Bradley-Morris answers questions from transitioning military job seekers.
Q: I’ve been working on my transition plan and trying to zero in on companies that I think are a good fit for me. A friend says that I shouldn’t ignore a job if it’s a good fit just because I don’t like a particular company or industry. For instance, I really don’t want to work in the manufacturing sector because it doesn’t seem like a progressive industry. What do you think? Am I limiting myself? I just don’t want to waste anyone’s time.
A: Your friend is giving you good advice. Let me explain.
Many of the opportunities that military-experienced job seekers are candidates for transcend industries. This issue of Military Transition News is focused on transportation, but you can be a driver, technician or a warehouse manager in many different industries. The job function is largely the same, but the specifics of the industry are what changes and are what you potentially would need to be trained on. Your basic role would be similar. So his advice to focus on the fit of the position is sound.
The second point here is that it’s difficult to understand the full potential or ins-and-outs of an industry from the vantage point of an active duty service member. Yes, you should research as much as you can, but nothing can beat talking to other veterans who are in that specific industry. This might happen as part of the interview process, or prior to your transition as you network via sites such as LinkedIn. Reading business magazines such as Forbes and Fortune can also increase your knowledge base.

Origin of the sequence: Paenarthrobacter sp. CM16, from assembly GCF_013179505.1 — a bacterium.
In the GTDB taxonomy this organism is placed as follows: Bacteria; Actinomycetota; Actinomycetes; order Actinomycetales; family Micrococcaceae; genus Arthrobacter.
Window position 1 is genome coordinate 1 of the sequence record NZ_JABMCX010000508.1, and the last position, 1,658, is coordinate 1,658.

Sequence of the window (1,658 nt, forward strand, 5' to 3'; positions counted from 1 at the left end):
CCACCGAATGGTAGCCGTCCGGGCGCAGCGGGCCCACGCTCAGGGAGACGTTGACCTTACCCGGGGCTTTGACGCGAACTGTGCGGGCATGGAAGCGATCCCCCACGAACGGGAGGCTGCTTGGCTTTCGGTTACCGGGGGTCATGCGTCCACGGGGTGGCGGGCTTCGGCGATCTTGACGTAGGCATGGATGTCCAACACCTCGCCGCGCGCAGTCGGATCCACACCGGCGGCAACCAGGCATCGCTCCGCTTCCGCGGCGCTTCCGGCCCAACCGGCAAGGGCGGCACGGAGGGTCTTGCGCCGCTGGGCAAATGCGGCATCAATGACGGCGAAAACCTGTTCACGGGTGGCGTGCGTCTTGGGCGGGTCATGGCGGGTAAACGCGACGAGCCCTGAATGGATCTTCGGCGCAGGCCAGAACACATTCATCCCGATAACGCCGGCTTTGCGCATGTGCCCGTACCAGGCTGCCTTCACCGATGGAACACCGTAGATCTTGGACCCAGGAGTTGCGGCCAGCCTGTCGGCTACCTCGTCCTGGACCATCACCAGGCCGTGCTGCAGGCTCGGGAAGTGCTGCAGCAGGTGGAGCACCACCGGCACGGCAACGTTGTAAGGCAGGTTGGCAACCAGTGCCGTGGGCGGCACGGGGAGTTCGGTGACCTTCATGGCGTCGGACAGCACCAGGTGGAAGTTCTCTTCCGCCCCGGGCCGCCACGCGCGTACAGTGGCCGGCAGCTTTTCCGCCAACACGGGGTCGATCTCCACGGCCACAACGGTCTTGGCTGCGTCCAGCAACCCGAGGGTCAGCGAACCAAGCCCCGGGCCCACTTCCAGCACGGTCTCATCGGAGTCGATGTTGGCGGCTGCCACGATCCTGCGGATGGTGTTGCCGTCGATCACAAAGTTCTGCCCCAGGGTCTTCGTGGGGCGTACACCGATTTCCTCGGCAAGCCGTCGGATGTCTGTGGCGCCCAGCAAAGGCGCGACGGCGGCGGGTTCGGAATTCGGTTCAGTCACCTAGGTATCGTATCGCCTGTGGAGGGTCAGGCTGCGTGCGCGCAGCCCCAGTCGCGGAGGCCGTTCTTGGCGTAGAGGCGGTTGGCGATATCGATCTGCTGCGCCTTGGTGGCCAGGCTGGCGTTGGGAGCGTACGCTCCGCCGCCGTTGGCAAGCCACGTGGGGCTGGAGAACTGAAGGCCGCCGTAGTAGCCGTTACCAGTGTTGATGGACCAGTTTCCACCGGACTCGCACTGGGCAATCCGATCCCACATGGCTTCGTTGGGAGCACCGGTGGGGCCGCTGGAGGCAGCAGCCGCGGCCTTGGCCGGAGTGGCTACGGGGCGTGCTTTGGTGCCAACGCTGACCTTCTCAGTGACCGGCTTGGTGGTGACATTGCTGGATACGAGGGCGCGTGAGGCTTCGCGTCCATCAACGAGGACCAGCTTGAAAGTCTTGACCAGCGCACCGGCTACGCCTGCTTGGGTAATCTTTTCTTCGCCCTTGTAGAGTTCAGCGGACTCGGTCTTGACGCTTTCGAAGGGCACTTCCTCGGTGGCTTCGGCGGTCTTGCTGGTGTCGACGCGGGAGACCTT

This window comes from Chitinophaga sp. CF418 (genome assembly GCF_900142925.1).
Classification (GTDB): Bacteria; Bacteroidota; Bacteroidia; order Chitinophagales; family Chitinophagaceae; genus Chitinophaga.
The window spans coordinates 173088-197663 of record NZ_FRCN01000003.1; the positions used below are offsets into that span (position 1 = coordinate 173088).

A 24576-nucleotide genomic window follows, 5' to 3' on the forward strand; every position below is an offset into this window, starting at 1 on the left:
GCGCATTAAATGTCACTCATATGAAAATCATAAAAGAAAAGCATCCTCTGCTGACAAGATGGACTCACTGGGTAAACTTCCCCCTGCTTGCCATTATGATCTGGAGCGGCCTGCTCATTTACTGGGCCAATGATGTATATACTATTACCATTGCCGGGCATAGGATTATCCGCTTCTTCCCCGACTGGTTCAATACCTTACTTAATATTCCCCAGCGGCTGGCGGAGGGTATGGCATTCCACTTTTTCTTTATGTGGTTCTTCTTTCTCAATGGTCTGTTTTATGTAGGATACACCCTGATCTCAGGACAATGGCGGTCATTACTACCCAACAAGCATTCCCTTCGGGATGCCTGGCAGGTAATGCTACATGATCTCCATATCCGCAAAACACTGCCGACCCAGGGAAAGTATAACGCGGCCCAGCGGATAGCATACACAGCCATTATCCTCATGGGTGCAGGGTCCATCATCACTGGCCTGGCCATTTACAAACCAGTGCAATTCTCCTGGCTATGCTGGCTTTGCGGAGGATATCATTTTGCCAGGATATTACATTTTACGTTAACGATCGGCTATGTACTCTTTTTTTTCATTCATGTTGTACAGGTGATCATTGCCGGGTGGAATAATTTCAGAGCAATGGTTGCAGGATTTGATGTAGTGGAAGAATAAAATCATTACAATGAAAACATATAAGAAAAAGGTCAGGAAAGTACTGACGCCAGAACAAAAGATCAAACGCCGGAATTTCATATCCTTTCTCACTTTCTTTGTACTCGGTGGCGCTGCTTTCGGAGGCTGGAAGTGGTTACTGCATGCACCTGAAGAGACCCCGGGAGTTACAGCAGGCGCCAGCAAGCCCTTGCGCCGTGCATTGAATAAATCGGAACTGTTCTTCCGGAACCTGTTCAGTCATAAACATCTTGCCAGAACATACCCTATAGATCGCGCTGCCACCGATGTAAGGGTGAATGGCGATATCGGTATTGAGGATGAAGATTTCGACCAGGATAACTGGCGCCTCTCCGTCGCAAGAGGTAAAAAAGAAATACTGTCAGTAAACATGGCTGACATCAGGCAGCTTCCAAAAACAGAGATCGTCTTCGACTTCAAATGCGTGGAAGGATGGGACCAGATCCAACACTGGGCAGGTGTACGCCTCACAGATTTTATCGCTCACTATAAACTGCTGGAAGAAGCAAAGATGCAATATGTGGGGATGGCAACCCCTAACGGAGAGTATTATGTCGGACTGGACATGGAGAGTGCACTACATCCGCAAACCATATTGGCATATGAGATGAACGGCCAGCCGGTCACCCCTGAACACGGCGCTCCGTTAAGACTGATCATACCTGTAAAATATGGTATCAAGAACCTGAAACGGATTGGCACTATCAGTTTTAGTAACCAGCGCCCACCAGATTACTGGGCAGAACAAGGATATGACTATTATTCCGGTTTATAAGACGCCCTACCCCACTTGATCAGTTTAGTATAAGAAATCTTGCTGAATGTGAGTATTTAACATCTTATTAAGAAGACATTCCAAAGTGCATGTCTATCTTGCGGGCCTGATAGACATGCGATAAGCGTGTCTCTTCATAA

You should also consider a particular company or industry’s culture when you focus on the fit of the position. If a company has a casual company attitude and dress code, but you’ve always pictured your professional career to be more suit and tie, the job might not be a good fit for you whether or not your research has suggested that the company/industry is a “hot” one to be in.
Finally, the one big piece of advice that we give to jobseekers is “Win the Interview” even if you aren’t sure about a particular aspect (job responsibilities, company, location, industry, etc.) of the position. Why?
Because at Bradley-Morris, we’ve found a fifth of the successful placements we make are for unadvertised positions. Something is revealed in the interview process that sparks a hiring manager’s interest in the job seeker for a different role than what they were initially interviewing for. That role could be with a subsidiary company in another industry and exactly the type of challenge for which you were looking. You can’t turn down what you aren’t offered, so first win the interview and then see if any doubts can be addressed before you make a final decision.
P.S. A note about manufacturing: You will find many of the most progressive companies in the world are part of the manufacturing sector. For instance, Bradley-Morris is helping many veterans find positions with Tesla, the electric car manufacturer. It is for initial roles within a high-tech and cutting edge facility with a progressive culture and audacious goals within this market. The idea of manufacturing as a big window-less building topped with smokestacks producing endless widgets certainly does not apply here.
Mike Arsenault is Vice President of Candidate Services at military placement firm Bradley-Morris, Inc. He can be reached at (800) 330-4950 ext. 2105 or by email at mailto:email@example.com.
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